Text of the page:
From Godwin Tsa, Abuja
The federal government has received €4.214,017 million of looted public funds siezed from the associates and family members of former Delta State Governor James Ibori.
This was disclosed Tuesday by the Attorney General of the Federation and Minister of Justice (AGF), Abubakar Malami, SAN.
The AGF had earlier announced that the Federal Government of Nigeria was in touch with the government of the United Kingdom on the matter.
‘Documentations with the banks in different countries often take longer than anticipated. We anticipated two weeks but we are not in control of the banks,’ the statement said.
He maintained that the federal government was working assiduously to make sure that the transfer goes through successfully.
‘There is neither complacency nor any delay as efforts are being made to ensure successful transfer of the looted funds,’he said.
A statement on Tuesday by his Special Assistant on Media and Public Relations, Dr Umar Gwandu, said the amount has been credited into the designated Federal Government account with naira equivalent value of the amount as of May 10.
The development, according to Malami, is a demonstration of the recognition of reputation Nigeria earns through records of management of recovered stolen assets in the execution of public oriented projects.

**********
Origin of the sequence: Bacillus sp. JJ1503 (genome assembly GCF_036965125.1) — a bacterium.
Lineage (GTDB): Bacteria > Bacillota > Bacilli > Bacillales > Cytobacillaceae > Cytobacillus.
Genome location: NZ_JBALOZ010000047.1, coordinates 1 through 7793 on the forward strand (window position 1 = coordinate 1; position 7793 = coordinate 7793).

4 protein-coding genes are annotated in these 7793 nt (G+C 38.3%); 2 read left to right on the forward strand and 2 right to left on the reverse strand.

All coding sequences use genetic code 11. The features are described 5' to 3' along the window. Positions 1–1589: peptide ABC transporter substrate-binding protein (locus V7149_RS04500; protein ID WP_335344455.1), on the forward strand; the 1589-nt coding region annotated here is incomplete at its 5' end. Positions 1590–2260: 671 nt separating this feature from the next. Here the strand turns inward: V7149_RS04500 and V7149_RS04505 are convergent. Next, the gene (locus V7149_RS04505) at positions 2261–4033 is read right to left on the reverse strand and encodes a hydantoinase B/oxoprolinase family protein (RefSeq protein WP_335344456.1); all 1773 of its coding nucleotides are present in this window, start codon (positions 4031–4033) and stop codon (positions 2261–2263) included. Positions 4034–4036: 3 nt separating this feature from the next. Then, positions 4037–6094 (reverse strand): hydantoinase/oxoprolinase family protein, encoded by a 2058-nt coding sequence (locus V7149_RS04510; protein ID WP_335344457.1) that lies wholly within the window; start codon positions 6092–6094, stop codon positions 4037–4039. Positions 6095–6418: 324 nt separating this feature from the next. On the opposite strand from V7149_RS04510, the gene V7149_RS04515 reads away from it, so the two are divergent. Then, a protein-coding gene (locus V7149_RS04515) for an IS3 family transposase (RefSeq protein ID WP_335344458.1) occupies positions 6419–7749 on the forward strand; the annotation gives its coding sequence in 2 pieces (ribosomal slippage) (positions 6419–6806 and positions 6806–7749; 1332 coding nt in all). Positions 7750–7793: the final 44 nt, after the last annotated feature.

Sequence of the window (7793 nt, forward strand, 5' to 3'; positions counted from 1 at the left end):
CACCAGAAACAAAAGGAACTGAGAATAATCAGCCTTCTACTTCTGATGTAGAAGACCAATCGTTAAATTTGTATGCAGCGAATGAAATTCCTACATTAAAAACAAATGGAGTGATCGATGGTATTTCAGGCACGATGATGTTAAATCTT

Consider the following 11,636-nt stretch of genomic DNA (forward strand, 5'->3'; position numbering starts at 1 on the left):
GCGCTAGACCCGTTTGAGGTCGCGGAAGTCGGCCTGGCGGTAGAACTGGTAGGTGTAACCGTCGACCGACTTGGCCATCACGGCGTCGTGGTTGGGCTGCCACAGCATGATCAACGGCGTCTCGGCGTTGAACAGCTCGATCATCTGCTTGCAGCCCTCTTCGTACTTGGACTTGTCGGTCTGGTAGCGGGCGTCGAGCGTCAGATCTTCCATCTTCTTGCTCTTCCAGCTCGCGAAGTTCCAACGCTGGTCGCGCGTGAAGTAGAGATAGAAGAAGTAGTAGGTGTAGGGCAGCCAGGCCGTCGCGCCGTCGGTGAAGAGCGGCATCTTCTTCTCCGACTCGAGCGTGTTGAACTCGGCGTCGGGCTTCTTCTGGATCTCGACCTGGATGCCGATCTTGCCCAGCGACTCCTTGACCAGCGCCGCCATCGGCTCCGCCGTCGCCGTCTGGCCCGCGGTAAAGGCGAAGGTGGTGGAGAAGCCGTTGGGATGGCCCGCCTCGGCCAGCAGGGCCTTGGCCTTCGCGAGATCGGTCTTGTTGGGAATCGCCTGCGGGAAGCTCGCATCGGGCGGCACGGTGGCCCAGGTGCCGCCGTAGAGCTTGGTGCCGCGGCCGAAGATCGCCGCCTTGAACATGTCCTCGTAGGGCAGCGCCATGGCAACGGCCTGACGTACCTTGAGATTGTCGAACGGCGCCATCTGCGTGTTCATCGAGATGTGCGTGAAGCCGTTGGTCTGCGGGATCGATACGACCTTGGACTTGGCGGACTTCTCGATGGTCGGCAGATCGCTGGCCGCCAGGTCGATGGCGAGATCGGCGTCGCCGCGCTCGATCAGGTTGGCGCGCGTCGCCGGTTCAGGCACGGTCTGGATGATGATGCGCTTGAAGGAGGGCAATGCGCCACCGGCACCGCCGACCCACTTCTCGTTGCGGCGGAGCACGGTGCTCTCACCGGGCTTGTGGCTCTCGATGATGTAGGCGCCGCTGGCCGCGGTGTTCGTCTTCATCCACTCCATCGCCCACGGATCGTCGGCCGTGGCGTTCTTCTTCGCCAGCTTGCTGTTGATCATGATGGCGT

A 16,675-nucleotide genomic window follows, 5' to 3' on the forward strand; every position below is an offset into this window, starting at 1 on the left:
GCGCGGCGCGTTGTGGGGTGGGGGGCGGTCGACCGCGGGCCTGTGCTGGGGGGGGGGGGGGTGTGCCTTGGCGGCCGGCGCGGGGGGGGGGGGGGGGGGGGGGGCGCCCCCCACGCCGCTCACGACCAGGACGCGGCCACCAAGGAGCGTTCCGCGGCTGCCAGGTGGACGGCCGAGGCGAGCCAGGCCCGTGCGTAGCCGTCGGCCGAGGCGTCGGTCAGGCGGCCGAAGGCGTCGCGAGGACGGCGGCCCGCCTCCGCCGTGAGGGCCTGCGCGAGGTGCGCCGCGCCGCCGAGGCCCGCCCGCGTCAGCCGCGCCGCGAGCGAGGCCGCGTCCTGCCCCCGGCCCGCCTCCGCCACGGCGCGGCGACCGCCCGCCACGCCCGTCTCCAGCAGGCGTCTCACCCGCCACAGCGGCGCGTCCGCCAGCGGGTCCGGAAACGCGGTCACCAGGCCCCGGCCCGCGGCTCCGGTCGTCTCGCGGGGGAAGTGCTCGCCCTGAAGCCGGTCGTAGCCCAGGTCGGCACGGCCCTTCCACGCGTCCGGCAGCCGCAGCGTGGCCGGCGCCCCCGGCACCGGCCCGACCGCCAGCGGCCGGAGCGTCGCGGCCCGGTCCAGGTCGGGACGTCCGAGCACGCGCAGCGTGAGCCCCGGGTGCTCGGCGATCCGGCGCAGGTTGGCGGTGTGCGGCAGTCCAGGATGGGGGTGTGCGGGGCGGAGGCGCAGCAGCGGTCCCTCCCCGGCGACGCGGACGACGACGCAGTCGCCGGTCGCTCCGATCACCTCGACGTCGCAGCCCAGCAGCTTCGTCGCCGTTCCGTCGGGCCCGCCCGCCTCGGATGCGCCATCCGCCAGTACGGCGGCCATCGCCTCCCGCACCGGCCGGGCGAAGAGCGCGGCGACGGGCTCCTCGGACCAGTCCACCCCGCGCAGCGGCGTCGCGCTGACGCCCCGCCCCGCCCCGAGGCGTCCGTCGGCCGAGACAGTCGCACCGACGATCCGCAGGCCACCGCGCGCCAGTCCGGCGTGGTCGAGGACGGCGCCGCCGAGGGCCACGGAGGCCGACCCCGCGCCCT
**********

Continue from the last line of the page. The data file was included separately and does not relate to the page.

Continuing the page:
Ibori, who was governor between 1999 and 2007, in 2012 pleaded guilty in a UK court to charges of money laundering, conspiracy to defraud and forgery. He was sentenced to an aggregate 13 years jail term.
The Nigerian government had signed an MoU with the UK in 2016 for the repatriation of the funds recovered from family and associates of Ibori laundered to the UK.
The federal government had announced that the funds would be used for the completion of ongoing work on the 2nd Niger Bridge, Abuja-Kano and Lagos-Ibadan expressways, which were already being funded by the recovered $311 million Abacha loot.
The AGF disclosed that already a reputable civil society organisation has been incorporated to monitor the use of the funds for the ongoing projects under the management of the Nigerian Sovereign Investment Authority (NSIA).
‘It is to be recalled that the Nigerian government had all along provided the required mutual assistance and backup to the British authorities while the prosecution of James Ibori lasted in London and today, we are rightfully taking benefit of that cooperation. I cannot but observe that what we are witnessing today is a glaring manifestation of the agelong national ties between the Federal Republic of Nigeria and the United Kingdom,’ he said.
However, the position of the federal government has generated controversy with the Delta State Government indicating interest to challenge the use of the funds for the proposed federal government projects.
The state Commissioner for Information, Ehiedu Aniagwu, stated: ‘We would try to take advantage of the legal system to make the federal government correct the injustice they are about to visit on us as a state.
‘If they are quite sure that the funds, they are about to repatriate left Delta State on account of those who have governed the state in the past, on what basis would they now take the money to another place? Under which law?’